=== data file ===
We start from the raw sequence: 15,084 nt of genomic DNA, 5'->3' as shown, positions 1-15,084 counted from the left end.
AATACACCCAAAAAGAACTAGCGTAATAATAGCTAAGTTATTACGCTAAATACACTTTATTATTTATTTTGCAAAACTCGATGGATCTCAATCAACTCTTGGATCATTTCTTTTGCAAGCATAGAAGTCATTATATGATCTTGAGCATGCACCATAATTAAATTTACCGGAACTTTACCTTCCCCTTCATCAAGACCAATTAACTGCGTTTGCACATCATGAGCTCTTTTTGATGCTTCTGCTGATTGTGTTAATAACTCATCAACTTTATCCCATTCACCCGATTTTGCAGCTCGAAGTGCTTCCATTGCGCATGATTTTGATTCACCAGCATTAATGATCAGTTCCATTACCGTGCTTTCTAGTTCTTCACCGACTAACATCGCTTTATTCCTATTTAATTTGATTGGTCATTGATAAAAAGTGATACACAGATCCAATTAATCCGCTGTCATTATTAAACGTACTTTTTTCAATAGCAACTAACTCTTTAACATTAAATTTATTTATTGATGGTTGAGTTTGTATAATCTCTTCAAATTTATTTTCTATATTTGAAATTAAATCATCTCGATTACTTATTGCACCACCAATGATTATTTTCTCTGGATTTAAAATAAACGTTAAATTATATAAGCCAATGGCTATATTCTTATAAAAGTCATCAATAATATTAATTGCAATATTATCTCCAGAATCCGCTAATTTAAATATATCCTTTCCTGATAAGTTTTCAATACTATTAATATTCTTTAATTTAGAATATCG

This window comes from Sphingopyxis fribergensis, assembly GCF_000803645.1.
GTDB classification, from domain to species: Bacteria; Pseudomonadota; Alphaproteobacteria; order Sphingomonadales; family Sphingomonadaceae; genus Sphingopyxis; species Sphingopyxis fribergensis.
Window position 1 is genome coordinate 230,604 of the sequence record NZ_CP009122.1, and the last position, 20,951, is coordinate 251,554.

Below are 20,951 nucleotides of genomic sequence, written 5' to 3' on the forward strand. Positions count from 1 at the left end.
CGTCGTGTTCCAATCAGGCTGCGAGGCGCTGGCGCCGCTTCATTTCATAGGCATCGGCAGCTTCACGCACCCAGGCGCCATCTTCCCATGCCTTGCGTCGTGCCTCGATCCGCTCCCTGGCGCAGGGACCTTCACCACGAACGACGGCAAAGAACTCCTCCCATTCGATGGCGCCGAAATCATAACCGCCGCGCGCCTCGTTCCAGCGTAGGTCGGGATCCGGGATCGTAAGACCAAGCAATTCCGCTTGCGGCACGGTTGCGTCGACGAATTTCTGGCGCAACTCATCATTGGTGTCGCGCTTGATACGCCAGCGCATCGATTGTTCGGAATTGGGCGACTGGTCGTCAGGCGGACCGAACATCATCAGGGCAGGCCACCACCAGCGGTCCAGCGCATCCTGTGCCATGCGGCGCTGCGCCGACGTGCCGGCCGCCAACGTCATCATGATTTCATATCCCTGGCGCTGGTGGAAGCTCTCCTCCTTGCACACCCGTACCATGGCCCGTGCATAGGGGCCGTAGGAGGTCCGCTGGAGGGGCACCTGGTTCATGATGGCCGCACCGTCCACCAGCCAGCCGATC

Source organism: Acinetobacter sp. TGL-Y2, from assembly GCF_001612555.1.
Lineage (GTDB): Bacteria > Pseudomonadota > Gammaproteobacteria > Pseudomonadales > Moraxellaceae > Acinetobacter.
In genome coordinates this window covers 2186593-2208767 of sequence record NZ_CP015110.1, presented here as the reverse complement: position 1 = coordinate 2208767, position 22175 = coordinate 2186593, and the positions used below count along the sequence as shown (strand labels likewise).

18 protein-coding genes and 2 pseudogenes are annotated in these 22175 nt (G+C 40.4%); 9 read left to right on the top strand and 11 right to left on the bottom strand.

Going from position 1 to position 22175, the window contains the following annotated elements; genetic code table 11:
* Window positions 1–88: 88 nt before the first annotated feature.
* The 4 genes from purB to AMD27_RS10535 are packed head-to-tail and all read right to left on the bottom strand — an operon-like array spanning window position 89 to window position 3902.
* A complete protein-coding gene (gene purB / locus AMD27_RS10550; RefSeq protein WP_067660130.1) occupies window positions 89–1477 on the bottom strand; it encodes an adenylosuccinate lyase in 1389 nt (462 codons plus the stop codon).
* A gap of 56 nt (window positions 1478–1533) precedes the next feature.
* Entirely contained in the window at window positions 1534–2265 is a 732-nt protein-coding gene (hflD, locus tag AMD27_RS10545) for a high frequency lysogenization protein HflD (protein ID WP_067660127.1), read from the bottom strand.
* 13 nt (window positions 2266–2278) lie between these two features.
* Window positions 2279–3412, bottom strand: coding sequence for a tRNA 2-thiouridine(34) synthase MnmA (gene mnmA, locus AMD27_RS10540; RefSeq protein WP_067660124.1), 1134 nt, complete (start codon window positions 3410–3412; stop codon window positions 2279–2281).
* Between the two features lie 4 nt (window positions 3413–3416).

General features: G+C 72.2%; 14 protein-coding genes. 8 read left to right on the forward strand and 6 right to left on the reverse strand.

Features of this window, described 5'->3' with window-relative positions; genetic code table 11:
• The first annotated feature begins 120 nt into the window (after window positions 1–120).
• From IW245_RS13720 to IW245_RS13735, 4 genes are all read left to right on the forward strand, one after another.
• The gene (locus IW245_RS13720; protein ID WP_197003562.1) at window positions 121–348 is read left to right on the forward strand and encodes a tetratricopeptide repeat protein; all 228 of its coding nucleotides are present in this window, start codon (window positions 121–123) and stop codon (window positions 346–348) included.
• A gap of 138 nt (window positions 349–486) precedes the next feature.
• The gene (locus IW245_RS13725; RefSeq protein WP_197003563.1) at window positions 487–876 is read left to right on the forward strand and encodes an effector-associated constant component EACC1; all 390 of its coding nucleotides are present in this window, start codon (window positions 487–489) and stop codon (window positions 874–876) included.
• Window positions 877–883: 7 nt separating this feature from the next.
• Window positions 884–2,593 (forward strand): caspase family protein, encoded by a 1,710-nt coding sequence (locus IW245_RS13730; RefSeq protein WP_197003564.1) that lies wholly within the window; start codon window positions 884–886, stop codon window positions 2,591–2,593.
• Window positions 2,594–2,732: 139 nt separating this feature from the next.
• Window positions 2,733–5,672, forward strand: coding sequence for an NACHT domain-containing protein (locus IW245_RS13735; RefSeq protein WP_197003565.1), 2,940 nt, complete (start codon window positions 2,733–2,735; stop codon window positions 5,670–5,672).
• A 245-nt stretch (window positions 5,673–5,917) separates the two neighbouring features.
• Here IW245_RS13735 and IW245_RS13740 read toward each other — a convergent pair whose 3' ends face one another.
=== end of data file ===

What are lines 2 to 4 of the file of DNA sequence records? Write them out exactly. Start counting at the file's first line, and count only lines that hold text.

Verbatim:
AATACACCCAAAAAGAACTAGCGTAATAATAGCTAAGTTATTACGCTAAATACACTTTATTATTTATTTTGCAAAACTCGATGGATCTCAATCAACTCTTGGATCATTTCTTTTGCAAGCATAGAAGTCATTATATGATCTTGAGCATGCACCATAATTAAATTTACCGGAACTTTACCTTCCCCTTCATCAAGACCAATTAACTGCGTTTGCACATCATGAGCTCTTTTTGATGCTTCTGCTGATTGTGTTAATAACTCATCAACTTTATCCCATTCACCCGATTTTGCAGCTCGAAGTGCTTCCATTGCGCATGATTTTGATTCACCAGCATTAATGATCAGTTCCATTACCGTGCTTTCTAGTTCTTCACCGACTAACATCGCTTTATTCCTATTTAATTTGATTGGTCATTGATAAAAAGTGATACACAGATCCAATTAATCCGCTGTCATTATTAAACGTACTTTTTTCAATAGCAACTAACTCTTTAACATTAAATTTATTTATTGATGGTTGAGTTTGTATAATCTCTTCAAATTTATTTTCTATATTTGAAATTAAATCATCTCGATTACTTATTGCACCACCAATGATTATTTTCTCTGGATTTAAAATAAACGTTAAATTATATAAGCCAATGGCTATATTCTTATAAAAGTCATCAATAATATTAATTGCAATATTATCTCCAGAATCCGCTAATTTAAATATATCCTTTCCTGATAAGTTTTCAATACTATTAATATTCTTTAATTTAGAATATCG

This window comes from Sphingopyxis fribergensis, assembly GCF_000803645.1.
GTDB classification, from domain to species: Bacteria; Pseudomonadota; Alphaproteobacteria; order Sphingomonadales; family Sphingomonadaceae; genus Sphingopyxis; species Sphingopyxis fribergensis.